The next day the weather remained dismal, so it was a “get through it” day. We went to the Lofotr Viking Museum, which had some cool artifacts. It also had the cheesiest documentary I’ve seen. From there it was back to Leknes to return the car. We grabbed a sandwich from a bakery, then took the bus to Svolvær. This is the biggest town in the Lofoten (Population: 4,487), but there isn’t anything to do really. We took a short bus ride to Henningsvær. It has some quirky art but otherwise it is a sleepy town. It seems Henningsvær is the center for climbing in the Lofoten, so I may come back later.
We had dinner at Viva Italia in Svolvær; completely average. We still hadn’t figured out accomodation for the night. Turns out that Svolvær doesn’t really have any campgrounds within city limits and all the hostels were booked. We had to catch a 6:30am ferry the next day, so taking the bus to somewhere farther away was not an option. Fortunately we got a last minute room at the Fast Hotel Lofoten for <USD100.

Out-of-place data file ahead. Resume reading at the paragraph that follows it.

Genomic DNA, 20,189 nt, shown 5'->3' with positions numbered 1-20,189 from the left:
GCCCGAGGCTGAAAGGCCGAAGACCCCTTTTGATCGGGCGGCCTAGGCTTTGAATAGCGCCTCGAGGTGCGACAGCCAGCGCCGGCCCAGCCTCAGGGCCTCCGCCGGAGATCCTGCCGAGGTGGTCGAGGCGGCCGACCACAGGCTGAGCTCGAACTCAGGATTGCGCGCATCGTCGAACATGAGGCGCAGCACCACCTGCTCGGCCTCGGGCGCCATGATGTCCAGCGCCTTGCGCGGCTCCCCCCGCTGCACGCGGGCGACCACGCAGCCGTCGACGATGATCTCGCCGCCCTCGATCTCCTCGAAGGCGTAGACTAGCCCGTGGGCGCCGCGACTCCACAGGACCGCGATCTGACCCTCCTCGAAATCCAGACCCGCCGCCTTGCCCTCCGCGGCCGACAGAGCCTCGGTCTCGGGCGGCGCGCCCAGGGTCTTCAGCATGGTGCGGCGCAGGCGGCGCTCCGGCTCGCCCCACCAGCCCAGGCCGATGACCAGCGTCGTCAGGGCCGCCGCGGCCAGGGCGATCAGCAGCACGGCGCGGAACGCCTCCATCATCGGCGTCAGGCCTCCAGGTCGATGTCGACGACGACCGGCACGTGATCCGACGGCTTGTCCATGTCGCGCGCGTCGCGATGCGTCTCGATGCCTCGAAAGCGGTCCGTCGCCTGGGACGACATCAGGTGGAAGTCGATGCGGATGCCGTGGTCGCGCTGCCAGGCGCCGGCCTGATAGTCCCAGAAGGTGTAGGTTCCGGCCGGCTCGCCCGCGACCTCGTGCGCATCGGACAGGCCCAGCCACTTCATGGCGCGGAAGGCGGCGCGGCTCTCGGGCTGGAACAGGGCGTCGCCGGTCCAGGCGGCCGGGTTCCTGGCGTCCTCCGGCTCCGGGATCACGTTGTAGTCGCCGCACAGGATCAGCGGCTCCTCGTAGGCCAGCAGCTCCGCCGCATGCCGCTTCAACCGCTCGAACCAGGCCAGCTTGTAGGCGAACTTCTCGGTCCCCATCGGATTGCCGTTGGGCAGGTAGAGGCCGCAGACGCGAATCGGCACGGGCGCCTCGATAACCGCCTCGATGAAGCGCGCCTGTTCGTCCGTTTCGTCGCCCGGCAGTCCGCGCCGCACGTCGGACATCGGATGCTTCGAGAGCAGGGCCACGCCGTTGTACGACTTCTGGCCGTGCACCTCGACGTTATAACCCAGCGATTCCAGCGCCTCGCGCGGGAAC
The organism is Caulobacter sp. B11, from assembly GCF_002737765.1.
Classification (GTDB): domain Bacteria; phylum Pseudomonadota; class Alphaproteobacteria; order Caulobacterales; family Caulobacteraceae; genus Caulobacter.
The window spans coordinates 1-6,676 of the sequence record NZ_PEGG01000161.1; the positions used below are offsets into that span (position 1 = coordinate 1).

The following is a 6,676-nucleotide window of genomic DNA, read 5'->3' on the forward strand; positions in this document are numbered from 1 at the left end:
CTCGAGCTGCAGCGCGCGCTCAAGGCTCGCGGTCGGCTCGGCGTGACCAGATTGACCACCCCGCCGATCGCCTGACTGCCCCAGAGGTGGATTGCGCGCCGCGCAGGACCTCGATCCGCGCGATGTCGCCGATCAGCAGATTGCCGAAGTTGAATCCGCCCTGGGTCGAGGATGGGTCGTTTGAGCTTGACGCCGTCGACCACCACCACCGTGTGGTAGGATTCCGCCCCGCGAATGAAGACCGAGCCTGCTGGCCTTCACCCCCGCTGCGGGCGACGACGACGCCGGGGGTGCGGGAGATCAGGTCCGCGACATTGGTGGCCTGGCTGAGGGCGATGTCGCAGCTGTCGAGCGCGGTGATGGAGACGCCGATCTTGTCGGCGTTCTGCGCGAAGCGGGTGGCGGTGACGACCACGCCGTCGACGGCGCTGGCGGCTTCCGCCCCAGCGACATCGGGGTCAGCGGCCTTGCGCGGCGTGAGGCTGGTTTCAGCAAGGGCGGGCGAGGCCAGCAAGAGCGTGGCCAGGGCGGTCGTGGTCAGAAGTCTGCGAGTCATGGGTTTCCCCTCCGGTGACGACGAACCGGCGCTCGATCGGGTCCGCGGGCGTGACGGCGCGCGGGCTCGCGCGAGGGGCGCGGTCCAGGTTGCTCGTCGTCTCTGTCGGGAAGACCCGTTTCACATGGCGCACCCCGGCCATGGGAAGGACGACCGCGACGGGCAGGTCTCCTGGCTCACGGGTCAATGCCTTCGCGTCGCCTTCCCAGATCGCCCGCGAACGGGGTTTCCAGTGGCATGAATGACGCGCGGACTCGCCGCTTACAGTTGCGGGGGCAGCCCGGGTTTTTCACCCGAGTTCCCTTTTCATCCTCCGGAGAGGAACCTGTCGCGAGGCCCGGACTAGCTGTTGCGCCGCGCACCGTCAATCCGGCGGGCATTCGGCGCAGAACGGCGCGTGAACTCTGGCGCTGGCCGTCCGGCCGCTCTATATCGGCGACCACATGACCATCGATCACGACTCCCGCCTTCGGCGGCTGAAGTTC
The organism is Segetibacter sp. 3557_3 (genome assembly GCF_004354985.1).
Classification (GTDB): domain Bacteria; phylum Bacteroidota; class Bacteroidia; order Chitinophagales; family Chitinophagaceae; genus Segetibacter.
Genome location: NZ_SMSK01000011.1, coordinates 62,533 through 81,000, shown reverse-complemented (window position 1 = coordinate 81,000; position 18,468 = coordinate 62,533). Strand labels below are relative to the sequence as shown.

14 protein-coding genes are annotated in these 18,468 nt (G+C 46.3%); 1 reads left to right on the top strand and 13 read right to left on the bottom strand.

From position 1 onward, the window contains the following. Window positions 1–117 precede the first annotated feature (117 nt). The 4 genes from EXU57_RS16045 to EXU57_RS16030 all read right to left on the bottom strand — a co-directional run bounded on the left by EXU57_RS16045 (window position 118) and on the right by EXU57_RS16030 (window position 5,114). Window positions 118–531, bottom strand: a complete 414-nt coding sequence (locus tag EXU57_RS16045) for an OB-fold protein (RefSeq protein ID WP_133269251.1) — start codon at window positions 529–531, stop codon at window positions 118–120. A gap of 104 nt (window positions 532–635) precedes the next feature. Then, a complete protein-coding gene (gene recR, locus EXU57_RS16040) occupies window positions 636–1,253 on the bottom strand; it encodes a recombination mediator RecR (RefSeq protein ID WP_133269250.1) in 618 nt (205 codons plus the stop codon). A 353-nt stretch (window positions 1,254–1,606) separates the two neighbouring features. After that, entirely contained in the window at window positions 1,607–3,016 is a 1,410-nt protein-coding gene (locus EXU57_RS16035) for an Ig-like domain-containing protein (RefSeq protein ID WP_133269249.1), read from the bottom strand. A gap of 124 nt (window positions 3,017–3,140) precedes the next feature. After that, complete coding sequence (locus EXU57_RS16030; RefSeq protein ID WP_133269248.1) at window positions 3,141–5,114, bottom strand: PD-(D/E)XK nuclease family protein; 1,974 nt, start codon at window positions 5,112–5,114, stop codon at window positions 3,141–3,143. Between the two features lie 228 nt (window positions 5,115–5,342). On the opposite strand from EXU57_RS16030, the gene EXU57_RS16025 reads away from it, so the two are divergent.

That concluded our Arctic experience. Lofoten was spectacular and I would love to go back. Do plan on going there with plenty more time. I would say, plan for rain at least half the time. Which means instead of rushing through, expect to stay 10-15 days. This gives you 5-7 days to enjoy the outdoors (hiking, backpacking, kayaking, climbing) and the rest of the days you can curl up to read in rorbu, RV or tent. That is what I intend to do. Getting there is slow and complicated, so you may as well make the most of it. Plus, they have great Internet access, so if you can work remotely, things will work out great.
We took the M/S Steigtind, an express boat that makes several stops on the way back to Bodø. Again, Wi-Fi on the boat! How do these Scandinavians do it? Approaching Bodø, we were greeted by a set of F-16s on a training run.
From Bodø, we flew Widerøe to Bergen. They have discounted youth tickets, which let me fly in USD106!
Flying out of Bodø was just as beautiful as before. It doesn’t seem like a bad place to live at all.
Approaching Bergen we re-entered the bustle of the modern world. The freeways were busy, hundreds of boats moved in the fjords and large settlements were carved out between the sea and the mountains. Tourists were everywhere. It was time to see the better known parts of Norway.